And last but not least I revealed to a friend the other day that I had submitted a manuscript to a publisher without anyone else having read it. She was horrified. Was I mental? I guess time will tell whether I was right or wrong but her reaction has been poking at my brain. Am I crazy? Writers are encouraged to join writers groups and have material critiqued. I know several writers who send everything to a manuscript assessor before editing and submission. Some writers have obliging, book-fan children/partners willing to read their work. But I have submitted a number of things over the years without anyones eyes but mine having been over them. Picture books, short stories and novels. Some have been published and some haven't. Would some have benefited from critiqing? Probably. I do tend to look for advice when I am stuck or uncertain. When I know something isn't working and a solution eludes me. I look for advice when I can't decide if the story hangs together right (and often just talking about a problem will elicit a solution without the reading being necessary). But if these problems are absent then I trust myself. And I find the critiquing process a bit like having a bath in sandpaper. I find myself doubting even the reviews of trusted extremely clever writery friends, not because they don't know what they are talking about (because they most definitely do) but because they are my friends. And I am way too stingy to pay for an assessment - the thought that I might spend more on preparing the novel then I might earn if its published is more than I can handle. It is ultimately about how I work. I do what feels right and comfortable to me. It may not be the right way for anyone else. It's an amalgam of all the bits and pieces of advice I've accumulated over the years intermingled with my own philosophies. Some of it might work for you too. It might not. My friends horror wasn't required. This is an acceptable way of doing things. She can disagree with my methods, but I am happy with them and until I feel a change is required I will keep doing it that way, with the occasional break as suggested by Ms Lanagan.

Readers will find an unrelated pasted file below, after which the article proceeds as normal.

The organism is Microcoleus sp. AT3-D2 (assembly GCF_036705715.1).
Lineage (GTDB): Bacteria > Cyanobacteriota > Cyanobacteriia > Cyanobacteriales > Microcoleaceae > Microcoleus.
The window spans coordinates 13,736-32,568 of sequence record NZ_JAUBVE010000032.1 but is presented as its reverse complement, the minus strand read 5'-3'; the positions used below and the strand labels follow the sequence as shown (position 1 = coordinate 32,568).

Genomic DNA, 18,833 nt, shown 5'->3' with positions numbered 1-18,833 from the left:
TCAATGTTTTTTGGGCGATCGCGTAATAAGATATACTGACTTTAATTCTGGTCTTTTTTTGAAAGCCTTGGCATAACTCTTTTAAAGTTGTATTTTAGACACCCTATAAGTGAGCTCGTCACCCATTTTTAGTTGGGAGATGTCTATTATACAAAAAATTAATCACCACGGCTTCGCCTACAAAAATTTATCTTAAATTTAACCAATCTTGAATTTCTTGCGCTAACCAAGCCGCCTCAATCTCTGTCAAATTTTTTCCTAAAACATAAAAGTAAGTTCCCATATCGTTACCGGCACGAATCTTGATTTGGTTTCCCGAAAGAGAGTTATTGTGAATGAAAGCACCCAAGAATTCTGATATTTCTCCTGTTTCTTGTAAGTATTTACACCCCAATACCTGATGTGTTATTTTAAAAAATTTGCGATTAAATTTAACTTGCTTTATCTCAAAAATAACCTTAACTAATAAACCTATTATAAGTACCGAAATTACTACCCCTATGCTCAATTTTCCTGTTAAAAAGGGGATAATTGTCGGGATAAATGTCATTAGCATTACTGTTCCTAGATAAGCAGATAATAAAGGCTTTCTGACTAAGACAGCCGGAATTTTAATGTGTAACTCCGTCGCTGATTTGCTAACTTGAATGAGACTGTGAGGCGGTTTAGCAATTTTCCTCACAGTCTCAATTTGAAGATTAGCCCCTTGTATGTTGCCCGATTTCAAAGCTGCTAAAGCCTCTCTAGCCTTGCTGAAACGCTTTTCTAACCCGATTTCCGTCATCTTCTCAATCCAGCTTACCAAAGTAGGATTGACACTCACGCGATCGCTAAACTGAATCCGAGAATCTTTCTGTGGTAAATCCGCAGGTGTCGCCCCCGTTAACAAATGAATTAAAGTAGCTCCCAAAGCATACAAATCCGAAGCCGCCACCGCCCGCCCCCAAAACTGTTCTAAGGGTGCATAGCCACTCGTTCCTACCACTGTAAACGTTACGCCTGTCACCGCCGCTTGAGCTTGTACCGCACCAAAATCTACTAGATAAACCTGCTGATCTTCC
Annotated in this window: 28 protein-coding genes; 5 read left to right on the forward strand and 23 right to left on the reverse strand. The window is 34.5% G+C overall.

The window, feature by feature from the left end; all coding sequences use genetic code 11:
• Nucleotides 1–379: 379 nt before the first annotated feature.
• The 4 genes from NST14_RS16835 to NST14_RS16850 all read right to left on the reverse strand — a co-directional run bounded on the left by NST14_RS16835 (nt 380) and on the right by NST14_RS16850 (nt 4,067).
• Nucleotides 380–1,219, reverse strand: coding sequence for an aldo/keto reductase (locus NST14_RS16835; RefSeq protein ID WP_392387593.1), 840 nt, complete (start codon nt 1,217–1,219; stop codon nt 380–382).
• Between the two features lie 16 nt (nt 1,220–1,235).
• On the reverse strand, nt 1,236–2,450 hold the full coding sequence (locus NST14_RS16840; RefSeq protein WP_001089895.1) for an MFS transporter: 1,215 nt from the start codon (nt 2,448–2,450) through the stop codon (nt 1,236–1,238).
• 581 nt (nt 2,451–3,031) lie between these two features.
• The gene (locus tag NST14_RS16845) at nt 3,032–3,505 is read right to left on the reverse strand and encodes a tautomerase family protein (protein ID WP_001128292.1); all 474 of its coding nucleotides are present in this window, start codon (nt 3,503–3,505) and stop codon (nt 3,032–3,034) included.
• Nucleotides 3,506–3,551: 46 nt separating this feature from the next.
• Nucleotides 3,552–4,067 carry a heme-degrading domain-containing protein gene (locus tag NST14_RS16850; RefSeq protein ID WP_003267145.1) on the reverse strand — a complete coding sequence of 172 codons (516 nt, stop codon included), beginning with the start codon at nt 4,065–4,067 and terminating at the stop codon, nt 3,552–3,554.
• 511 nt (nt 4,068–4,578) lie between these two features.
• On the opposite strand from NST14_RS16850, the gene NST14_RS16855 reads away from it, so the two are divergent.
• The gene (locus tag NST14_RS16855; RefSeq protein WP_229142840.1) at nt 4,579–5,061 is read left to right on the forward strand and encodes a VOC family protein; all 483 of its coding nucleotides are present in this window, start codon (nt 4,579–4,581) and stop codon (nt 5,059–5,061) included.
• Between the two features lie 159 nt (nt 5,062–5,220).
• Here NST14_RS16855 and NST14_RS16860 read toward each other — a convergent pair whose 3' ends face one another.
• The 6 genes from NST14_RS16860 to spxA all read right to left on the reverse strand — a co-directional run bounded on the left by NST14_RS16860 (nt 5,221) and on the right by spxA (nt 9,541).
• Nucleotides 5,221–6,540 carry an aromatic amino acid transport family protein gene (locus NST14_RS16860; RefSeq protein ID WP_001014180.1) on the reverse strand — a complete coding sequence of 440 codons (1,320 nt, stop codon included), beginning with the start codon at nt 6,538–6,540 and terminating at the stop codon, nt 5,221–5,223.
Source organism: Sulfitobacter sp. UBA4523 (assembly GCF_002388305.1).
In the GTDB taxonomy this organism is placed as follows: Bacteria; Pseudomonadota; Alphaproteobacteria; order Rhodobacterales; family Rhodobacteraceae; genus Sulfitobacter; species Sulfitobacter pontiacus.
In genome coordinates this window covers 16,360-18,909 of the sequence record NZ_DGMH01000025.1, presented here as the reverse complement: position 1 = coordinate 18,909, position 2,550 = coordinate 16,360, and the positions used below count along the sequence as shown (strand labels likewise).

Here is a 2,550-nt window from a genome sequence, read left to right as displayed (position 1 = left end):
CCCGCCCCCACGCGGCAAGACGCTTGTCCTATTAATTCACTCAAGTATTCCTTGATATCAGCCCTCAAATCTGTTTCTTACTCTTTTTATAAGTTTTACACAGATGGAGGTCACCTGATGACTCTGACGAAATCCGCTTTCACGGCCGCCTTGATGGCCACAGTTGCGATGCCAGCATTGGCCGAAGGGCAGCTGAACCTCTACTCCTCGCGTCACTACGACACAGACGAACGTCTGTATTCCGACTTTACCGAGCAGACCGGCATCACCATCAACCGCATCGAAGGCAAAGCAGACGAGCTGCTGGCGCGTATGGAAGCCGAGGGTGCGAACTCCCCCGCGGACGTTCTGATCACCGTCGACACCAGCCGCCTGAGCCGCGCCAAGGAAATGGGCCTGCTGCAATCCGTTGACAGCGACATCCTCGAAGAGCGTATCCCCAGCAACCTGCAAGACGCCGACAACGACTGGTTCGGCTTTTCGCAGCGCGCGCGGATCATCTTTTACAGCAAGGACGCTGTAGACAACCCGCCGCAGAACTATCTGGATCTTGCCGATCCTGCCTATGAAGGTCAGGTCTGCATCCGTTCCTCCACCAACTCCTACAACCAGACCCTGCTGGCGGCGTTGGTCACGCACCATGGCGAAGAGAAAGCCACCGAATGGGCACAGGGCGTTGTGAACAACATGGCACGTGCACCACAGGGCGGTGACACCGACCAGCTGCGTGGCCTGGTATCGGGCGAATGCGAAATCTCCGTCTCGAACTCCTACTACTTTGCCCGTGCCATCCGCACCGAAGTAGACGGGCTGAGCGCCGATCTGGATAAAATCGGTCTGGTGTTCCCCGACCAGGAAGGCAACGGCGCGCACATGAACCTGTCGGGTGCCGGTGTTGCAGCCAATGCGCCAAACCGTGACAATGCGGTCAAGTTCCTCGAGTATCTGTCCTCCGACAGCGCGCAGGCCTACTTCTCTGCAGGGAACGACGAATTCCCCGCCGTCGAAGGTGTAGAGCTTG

Friday, April 16, 2010
Monday, April 12, 2010
Friday, April 9, 2010
So you’ve read your story umpteen times, checked and re-checked it for mistakes, edited it till it sparkles and written ‘The End’ – what do you do next?
How to Submit
1. Re-read your work again. If possible read aloud – you don’t need an audience for this but it is amazing what reading aloud will show you about your work – repetition, incorrect or missing punctuation, troublesome flow, missing information, or dialogue confusion.
2. Research the market – where should you send it? Who publishes this kind of thing? What are their submission guidelines?
Writing and Illustrating for Children Handbook
(available by writing to the address below - the book contains contact and susmission information on NZ publishers of material for children)
Christchurch City Libraries
P O Box 1466
This booklet is $6.00 plus $1.50 p&p
PANZ Publishers Directory
current version available for download at:
-Writers and Artists Yearbook
-Children’s Writers and Artists Yearbook
-Writers and Illustrators Market
-Children’s Writers and Illustrators Market
(these books published annually are available in good bookshops)
3. Do what the submission guidelines say – DO NOT DO ANYTHING ELSE. They supply guidelines because this is how they want to receive your stories. You would be surprised by how many people ignore the guidelines. While doing something different may make you stand out, it makes you stand out for the wrong reasons. Follow the guidelines.
4. Query/covering letter. You need to include the name of your manuscript, the word count, genre, the intended market, a brief outline of the work, and your publishing credits if any. For fiction you will need a synopsis and either several chapters or the entire manuscript as per submission guidelines. For non-fiction you generally submit a proposal.
Learning Media – School Journals (www.learningmedia.co.nz )
School Magazine – Australia (www.curriculumsupport.education.nsw.gov.au/services/schoolmagazine/index.htm )
Pearson (www.pearsoned.co.nz )
Check out the NZSA website (www.authors.org.nz ) for details on competitions, fellowships, and awards
-Sunday Star Short Story Competition
-Katherine Mansfield Short Story Competition
-Joy Cowley Award (picture book)
-Tom Fitzgibbon Award (children's novel by an unpublished author)
We don’t have many in New Zealand. You do not need an agent to get published here. NZ Publishers are used to dealing directly with the author. If you would like to try overseas markets then you would benefit from having either a NZ or overseas agent. It’s not impossible to get one. Check out www.elseware.co.nz/NZALA/Index.htm for those NZ agents who belong to the NZ Association of Literary Agents. Books such as the Writers Market and Writers Yearbooks mentioned above have contact details for overseas agents.
NZSA (www.authors.org.nz )
Kiwiwrite4kidz (http://www.kiwiwrite4kidz.co.nz/ )
NZ Book Council (http://www.bookcouncil.org.nz/)
If you are serious about writing there are a lot of benefits in belonging to writer’s organisations and joining critique groups. I have learnt more from my fellow writers than I ever could have learnt on my own.